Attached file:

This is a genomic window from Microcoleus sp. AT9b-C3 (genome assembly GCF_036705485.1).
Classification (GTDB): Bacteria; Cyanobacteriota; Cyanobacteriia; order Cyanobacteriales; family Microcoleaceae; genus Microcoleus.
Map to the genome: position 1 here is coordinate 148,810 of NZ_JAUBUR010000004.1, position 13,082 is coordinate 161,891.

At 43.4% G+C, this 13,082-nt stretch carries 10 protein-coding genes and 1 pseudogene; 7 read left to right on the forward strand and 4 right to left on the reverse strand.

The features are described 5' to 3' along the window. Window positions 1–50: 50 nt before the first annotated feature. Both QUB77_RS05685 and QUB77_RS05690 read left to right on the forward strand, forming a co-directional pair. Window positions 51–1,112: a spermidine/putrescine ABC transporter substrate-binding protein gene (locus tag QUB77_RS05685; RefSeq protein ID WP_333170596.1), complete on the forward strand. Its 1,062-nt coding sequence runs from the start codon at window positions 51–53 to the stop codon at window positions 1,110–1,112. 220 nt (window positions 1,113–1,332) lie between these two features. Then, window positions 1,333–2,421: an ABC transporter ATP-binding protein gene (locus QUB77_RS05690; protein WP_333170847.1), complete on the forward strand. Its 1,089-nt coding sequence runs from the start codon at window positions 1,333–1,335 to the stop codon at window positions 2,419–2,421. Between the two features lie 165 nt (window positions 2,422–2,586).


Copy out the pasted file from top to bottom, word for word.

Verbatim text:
This is a genomic window from Microcoleus sp. AT9b-C3 (genome assembly GCF_036705485.1).
Classification (GTDB): Bacteria; Cyanobacteriota; Cyanobacteriia; order Cyanobacteriales; family Microcoleaceae; genus Microcoleus.
Map to the genome: position 1 here is coordinate 148,810 of NZ_JAUBUR010000004.1, position 13,082 is coordinate 161,891.

At 43.4% G+C, this 13,082-nt stretch carries 10 protein-coding genes and 1 pseudogene; 7 read left to right on the forward strand and 4 right to left on the reverse strand.

The features are described 5' to 3' along the window. Window positions 1–50: 50 nt before the first annotated feature. Both QUB77_RS05685 and QUB77_RS05690 read left to right on the forward strand, forming a co-directional pair. Window positions 51–1,112: a spermidine/putrescine ABC transporter substrate-binding protein gene (locus tag QUB77_RS05685; RefSeq protein ID WP_333170596.1), complete on the forward strand. Its 1,062-nt coding sequence runs from the start codon at window positions 51–53 to the stop codon at window positions 1,110–1,112. 220 nt (window positions 1,113–1,332) lie between these two features. Then, window positions 1,333–2,421: an ABC transporter ATP-binding protein gene (locus QUB77_RS05690; protein WP_333170847.1), complete on the forward strand. Its 1,089-nt coding sequence runs from the start codon at window positions 1,333–1,335 to the stop codon at window positions 2,419–2,421. Between the two features lie 165 nt (window positions 2,422–2,586).